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Big Clout, Cheaper Drugs

July 31, 2001

In today's brutally uneven market for prescription drugs, the best prices have been scored not by individual consumers or companies but by nations like Canada and Australia. They buy drugs in bulk, mustering their purchasing clout to win big bargains, then helping their poorest citizens pay for what they need.

That's good reason to welcome two new multi-state initiatives to create drug-buying pools and wring price concessions from pharmaceutical companies. The Northeast Legislative Initiative was approved by eight Northeastern states at a Boston conference last week; five mostly Southern states are set to approve their own plan at a meeting in Atlanta next week.

The success of both plans is uncertain because they are modeled on purchasing pools in Vermont and Maine that are under court challenge. Swift action in Congress to give states explicit authority to form such pools would remove the cloud of doubt. Sens. Olympia J. Snowe (R-Maine) and James M. Jeffords (I-Vt.) are now crafting a bill to do just that.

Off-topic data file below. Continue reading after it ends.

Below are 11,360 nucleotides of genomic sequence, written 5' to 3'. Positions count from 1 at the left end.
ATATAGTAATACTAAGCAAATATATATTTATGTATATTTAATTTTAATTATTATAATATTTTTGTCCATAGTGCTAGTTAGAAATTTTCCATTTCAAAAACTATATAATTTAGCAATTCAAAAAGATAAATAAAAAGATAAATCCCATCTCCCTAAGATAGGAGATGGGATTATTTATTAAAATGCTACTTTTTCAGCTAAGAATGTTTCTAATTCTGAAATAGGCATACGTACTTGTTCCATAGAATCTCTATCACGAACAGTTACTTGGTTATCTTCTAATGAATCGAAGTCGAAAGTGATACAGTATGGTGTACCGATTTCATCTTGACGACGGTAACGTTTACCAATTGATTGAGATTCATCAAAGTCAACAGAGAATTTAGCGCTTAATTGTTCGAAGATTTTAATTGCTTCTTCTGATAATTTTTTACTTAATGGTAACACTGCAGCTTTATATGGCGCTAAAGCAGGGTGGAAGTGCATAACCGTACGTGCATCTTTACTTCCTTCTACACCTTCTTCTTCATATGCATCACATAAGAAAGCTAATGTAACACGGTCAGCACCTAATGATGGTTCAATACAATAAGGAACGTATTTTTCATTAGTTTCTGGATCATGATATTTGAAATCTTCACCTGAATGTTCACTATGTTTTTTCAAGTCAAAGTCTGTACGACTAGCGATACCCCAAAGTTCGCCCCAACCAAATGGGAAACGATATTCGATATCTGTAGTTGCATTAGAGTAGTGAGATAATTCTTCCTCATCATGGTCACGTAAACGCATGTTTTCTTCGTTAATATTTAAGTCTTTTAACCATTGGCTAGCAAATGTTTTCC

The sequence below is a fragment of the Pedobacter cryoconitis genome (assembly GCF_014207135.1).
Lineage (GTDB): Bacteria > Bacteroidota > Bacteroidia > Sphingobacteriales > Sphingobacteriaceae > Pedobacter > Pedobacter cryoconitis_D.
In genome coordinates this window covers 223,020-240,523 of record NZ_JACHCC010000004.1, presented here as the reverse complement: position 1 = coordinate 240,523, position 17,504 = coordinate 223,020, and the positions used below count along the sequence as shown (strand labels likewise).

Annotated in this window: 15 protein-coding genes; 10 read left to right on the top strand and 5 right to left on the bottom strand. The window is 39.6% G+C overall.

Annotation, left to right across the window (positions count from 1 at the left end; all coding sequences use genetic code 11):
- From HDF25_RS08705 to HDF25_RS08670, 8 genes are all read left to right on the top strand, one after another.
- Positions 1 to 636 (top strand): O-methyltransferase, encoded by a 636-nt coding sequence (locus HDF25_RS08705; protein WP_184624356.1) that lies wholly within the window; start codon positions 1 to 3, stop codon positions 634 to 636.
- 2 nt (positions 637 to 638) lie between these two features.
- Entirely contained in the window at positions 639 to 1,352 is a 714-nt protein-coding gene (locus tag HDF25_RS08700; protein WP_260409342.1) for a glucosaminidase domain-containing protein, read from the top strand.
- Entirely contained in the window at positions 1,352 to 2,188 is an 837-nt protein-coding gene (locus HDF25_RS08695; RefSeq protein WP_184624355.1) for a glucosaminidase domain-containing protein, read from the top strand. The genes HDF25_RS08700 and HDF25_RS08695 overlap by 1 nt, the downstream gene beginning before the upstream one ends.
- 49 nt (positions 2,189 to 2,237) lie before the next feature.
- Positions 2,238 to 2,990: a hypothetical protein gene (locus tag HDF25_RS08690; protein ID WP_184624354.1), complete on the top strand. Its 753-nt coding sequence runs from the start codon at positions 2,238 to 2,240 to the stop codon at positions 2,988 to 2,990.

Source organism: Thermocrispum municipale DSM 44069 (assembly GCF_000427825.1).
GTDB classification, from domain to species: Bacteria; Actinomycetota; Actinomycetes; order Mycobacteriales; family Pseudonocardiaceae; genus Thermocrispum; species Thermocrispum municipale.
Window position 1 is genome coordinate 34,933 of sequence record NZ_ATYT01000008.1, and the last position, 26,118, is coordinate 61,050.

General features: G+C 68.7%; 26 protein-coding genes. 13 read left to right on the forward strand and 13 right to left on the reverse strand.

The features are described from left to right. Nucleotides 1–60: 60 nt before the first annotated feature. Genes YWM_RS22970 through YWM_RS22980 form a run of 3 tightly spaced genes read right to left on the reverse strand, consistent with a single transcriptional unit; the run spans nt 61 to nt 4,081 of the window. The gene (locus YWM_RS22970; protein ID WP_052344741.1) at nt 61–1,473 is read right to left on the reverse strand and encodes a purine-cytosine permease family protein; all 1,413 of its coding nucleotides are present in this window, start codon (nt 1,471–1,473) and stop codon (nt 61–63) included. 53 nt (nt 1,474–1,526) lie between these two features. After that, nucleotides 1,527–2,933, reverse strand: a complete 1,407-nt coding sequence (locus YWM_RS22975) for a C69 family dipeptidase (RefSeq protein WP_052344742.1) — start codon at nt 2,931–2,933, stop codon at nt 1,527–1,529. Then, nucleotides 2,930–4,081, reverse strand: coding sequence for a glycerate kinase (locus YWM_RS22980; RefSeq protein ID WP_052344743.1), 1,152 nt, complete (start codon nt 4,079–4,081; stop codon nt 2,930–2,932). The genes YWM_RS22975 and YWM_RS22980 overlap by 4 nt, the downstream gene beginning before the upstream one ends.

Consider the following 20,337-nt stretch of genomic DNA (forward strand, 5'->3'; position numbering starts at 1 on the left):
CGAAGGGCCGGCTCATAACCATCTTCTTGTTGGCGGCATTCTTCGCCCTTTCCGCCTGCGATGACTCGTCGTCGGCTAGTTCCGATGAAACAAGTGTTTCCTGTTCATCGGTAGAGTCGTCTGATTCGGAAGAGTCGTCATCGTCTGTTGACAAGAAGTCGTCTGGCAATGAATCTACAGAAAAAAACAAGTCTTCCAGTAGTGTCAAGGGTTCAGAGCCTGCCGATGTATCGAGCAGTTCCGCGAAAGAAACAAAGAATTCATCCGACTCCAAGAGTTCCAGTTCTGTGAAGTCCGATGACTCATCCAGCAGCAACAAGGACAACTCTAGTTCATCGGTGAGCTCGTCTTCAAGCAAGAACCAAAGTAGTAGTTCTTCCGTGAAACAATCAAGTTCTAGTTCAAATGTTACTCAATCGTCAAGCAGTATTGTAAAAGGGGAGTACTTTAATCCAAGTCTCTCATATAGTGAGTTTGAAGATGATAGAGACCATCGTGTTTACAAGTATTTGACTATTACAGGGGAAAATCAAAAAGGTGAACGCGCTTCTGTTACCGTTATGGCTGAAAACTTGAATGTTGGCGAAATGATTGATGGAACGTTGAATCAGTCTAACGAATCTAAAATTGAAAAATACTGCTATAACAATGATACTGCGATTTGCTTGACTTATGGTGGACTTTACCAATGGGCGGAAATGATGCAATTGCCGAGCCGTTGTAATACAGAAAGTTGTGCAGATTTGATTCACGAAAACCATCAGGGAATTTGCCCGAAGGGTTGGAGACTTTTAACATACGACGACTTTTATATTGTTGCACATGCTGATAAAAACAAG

Drug industry lobbyists argue that the bill could bleed away profits the industry needs to fund "risky" and innovative research and development to discover new drugs. However, a report released last week by the consumer health group Public Citizen concludes that the drug industry actually spends only about one-fifth of what it says it does and that the chief research spender is the U.S. government.

The prospects for costly Medicare prescription drug coverage are vanishing. A White House initiative to promote the drug companies' own "discount cards" leaves consumers at the mercy of the manufacturers. So President Bush should work with, not against, Snowe and Jeffords to ensure that this economical, free-market drug entitlement becomes law.

During last year's presidential campaign, Bush promised that "reforming regulatory barriers" to help states spend more efficiently on health care would be his first health reform goal. Bush can do exactly this by supporting the Snowe/Jeffords plan.

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